3. Go outside if you have to take or make that phone call.  Between the sports and news pundits on the competing televisions, the music being blared for all to share, the thuds of free weights being dropped, and  every day conversations, gyms are already noisy phone and runner on a bench
  4.  Do listen to whatever type of music you enjoy on you smart phone play list, especially if you treat yourself (and the your temporary neighbors) to a good set of headphones or earbuds.
  5. Disconnect from your electronic life support for however long you are in the gym (the exception being Rule 4.


smart phone on an ellipticalI’ll  thank you the next time I see you at the gym.  (I’ll bet I won’t be the only one who appreciates what you are trying to do.)


Tanks A Lot

Tank may be one of the most versatile words in the English language.

Tank (noun)–Front line combat, armored fighting vehicle

Tank (noun)–large receptacle or storage chamber for liquid or gas

Tank (noun)–a close-fitting sleeveless top.

Tank (verb)–fill the tank of a vehicle with fuel

Tank (verb)—to fail completely, usually a total financial loss

water tower--eat more chickenJeff Foxworthy’s quote–” If you’ve ever hauled a can of paint to the top of a water tower to defend your sister’s honor.” could just as well have said water tank. Other tank quotes include:

  • When you run out of gas, you put gin in the gas tank!
  • Getting a package from your post office requires a full tank of gas in the truck.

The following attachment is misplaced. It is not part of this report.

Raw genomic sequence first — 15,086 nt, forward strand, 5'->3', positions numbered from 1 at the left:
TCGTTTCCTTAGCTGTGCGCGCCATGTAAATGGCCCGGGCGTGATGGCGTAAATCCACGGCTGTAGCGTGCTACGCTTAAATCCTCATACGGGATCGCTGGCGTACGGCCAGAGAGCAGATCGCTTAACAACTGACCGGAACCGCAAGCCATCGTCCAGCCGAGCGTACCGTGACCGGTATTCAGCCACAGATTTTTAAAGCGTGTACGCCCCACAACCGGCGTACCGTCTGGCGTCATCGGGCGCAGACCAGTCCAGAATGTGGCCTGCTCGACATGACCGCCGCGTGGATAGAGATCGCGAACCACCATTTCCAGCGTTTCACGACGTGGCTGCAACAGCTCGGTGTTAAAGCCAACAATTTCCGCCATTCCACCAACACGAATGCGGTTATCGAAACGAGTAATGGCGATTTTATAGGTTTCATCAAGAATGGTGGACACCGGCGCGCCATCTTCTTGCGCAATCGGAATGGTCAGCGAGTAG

Mark_I_series_tankTanks were invented by the British in 1916.  It was called the Mark 1.  From Wikipedia, “The first tanks were designed to overcome the deadlock of trench warfare; in the 2010s, they are a mainstay of modern ground forces and a key part of combined arms combat. ”

Tanks are a theme for multiple online games. A few examples are:


fishtank.jpgWatching fish swim in tanks has been known to lower your blood pressure.  You can either buy a fish tank and stock it or you can watch swimming fish online. YouTube has a 3 hour soothing fish video.  There are also several shorter ones.

Watching a well-built person in a tank top may have the opposite effect

Tanking–filling the tank or hitting rock bottom


Tank you for taking the time to read this piece on tanks.

Emperor’s New Close

The Emperor’s New Close

Most everyone knows

Of the Emperor’s New Clothes

How an ambitious man

With an ingenious plan

Fooled all but a child with false shows


The emperor was rather vane

No one quite said insane

 If you praised him enough

He would not call your bluff

Even though your advice was inane


So it went on with the shows

Fighting with both friends and foes

If he ever felt dissed

He thrust out chin and fists

Such was the Emperor’s New Close.